(5) This problem is about the dihedral group D4 . As in class, let be the flip that
exchanges vertices 1 and 2, and let be the rotation that takes vertex 1 to 4.
(a) Let H D4 be the subgroup {e, }. Find the left cosets of H in D4 . Answer:
Write D4 as {e, , 2 , 3 , , , 2 , 3 }. There are four cosets of H: H =
{e, }, H = {, }, 2 H = {2 , 2 }, 3 H = {3 , 3 }.
(b) Do the same for the subgroup H 0 = {e, 2 }. Answer: Again there are four:
H 0 = {e, 2 }, H 0 = {, 3 }, H 0 = {, 2 }, H 0 = {, 3 }. (Remember
that in the dihedral group Dn we can do computations using the identity
nk = k .)
(6) Let G be a group and let H be a subgroup of G. Define a subset N G by
N = {g G | ghg 1 H for all h H}.
(a) Show that the identity is in N . Answer: Follows from ehe1 = h H.
(b) Show that if g N , then g 1 N . Answer: The definition of N above has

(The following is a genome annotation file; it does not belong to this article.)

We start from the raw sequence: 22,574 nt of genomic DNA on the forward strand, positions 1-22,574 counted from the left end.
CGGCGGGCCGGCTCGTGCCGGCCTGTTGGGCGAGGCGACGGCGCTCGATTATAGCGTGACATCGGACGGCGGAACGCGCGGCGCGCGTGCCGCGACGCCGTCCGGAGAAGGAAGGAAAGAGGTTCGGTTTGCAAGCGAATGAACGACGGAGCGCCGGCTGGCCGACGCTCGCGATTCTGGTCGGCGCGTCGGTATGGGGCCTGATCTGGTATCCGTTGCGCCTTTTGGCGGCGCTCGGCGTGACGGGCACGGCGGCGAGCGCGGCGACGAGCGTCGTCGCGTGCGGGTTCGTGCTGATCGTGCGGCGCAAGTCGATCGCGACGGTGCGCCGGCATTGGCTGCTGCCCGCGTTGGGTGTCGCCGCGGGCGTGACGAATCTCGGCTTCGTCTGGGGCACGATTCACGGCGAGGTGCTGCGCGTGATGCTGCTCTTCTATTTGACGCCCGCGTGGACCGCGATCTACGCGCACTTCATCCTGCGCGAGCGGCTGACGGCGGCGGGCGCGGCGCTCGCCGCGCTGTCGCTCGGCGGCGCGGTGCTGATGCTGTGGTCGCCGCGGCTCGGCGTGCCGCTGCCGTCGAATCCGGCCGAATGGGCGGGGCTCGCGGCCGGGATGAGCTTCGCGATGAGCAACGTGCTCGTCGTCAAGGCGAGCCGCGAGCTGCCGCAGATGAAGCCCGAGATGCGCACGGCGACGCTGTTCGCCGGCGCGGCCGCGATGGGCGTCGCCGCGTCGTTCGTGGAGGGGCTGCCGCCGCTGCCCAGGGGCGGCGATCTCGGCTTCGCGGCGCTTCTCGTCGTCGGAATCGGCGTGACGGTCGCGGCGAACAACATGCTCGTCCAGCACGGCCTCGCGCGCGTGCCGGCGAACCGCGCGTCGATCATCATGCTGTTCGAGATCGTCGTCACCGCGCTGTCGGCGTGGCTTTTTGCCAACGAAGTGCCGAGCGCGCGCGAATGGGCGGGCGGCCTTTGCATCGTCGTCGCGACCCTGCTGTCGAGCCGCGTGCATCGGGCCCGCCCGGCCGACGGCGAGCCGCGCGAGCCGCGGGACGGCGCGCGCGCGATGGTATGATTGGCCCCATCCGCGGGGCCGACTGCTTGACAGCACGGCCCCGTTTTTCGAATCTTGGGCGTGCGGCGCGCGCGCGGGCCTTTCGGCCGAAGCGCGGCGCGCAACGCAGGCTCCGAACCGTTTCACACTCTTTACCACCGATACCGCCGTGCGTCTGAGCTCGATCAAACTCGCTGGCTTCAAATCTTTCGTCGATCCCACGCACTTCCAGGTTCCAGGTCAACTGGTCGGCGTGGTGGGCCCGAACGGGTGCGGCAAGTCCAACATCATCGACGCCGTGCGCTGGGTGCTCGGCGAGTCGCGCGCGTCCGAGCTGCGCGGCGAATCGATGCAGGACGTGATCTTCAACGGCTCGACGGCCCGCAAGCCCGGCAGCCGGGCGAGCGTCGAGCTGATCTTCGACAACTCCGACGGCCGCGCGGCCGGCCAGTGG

a mistake in it that makes this part very hard. The correct definition is that
N consists of all g such that gHg 1 = H. Using the correct defintion, we see
that g 1 Hg = H by multiplying on the left by g 1 and the right by g. I added
5 points to everyones score because of this mistake.
(c) Show that if g1 , g2 N , then g1 g2 N . (These three parts show that N
is a subgroup of G.) Answer: (g1 g2 )h(g1 g2 )1 = g1 (g2 hg21 )g11 . Now for
any h H we know g2 hg21 H since g2 N , so lets call it h0 . But then
g1 h0 g11 H since g1 N . Remark: If G is assumed finite, then we can use
this result we can do part (b) of the problem even with the bogus definition.
(d) Show that if G is abelian, then N = G for any subgroup H. Answer: If G is
abelian, then ghg 1 = gg 1 h = h, so anything in G is in N .
(7) (a) Let = (1354), = (1346), = (562) S6 . Write as a product of disjoint
cycles. Answer: (153)(246) (Dont forget that we read right to left when